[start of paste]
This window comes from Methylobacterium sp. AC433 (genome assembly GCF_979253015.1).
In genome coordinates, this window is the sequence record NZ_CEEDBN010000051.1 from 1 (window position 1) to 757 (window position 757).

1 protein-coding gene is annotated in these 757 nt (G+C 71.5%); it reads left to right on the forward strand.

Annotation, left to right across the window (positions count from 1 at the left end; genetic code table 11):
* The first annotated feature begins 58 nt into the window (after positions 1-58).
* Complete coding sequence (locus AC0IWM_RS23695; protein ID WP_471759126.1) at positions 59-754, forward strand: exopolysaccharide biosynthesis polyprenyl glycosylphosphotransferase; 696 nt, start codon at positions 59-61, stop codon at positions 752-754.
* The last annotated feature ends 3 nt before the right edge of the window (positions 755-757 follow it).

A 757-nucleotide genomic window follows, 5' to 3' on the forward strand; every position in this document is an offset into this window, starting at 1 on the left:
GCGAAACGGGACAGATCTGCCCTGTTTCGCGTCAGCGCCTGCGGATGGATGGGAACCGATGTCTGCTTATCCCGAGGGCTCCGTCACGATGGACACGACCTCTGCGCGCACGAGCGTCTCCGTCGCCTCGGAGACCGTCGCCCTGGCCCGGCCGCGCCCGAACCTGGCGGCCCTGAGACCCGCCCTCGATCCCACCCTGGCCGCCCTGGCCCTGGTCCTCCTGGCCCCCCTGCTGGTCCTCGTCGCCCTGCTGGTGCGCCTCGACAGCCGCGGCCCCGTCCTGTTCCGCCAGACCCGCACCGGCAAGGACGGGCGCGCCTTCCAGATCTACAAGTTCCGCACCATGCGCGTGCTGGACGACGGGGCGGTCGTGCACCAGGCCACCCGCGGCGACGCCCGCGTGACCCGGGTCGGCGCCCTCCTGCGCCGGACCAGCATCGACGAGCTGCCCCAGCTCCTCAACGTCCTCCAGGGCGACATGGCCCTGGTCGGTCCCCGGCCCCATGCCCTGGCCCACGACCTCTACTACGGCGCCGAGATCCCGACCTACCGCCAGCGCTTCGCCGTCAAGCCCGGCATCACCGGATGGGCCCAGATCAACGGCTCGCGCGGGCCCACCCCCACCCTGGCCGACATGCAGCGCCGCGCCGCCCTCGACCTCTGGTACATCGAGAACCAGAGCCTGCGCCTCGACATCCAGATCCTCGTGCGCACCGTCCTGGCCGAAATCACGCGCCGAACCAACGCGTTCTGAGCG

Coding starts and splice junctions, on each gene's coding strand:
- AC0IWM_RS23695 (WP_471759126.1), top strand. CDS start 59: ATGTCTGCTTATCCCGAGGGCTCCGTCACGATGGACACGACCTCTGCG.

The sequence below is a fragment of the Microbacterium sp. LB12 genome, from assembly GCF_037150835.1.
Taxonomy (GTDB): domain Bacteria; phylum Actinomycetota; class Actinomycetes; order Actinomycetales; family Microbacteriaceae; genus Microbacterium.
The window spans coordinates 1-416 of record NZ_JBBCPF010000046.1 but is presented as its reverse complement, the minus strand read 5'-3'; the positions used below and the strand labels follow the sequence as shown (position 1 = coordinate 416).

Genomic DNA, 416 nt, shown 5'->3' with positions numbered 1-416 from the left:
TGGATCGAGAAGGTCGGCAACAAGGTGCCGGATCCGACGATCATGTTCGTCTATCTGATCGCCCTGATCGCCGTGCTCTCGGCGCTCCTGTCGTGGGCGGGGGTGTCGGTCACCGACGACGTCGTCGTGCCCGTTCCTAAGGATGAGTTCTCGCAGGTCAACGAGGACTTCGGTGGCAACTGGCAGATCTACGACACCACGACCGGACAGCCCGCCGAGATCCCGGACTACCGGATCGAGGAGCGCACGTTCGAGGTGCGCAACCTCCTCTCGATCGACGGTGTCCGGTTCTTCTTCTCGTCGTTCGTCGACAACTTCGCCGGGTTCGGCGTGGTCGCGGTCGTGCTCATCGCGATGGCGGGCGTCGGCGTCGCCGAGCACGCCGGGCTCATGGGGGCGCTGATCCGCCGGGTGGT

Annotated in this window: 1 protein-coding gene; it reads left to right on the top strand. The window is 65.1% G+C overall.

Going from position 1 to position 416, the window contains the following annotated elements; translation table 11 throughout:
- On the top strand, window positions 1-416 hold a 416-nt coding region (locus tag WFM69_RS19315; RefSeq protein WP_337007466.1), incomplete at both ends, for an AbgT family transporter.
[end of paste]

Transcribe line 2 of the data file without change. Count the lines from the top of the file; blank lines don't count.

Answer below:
In genome coordinates, this window is the sequence record NZ_CEEDBN010000051.1 from 1 (window position 1) to 757 (window position 757).